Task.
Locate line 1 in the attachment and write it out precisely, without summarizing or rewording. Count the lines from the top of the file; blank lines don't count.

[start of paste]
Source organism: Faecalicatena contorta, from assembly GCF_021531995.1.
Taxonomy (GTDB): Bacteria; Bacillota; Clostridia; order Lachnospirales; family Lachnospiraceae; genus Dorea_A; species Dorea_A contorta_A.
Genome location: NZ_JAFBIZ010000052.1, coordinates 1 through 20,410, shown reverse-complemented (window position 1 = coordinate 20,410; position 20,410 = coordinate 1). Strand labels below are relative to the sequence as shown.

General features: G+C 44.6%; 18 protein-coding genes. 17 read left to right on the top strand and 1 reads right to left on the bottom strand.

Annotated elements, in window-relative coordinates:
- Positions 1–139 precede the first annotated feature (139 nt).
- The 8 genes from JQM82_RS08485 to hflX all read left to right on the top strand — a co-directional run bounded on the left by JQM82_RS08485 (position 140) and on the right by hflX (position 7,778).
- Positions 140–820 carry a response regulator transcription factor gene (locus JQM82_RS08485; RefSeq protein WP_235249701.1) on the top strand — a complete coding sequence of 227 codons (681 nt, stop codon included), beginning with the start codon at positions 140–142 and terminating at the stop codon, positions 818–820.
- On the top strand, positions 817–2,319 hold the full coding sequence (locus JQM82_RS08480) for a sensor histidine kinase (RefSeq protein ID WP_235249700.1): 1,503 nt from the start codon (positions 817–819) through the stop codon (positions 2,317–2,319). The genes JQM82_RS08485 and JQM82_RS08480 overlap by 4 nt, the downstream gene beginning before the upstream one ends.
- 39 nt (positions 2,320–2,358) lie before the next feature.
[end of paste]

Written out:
Source organism: Faecalicatena contorta, from assembly GCF_021531995.1.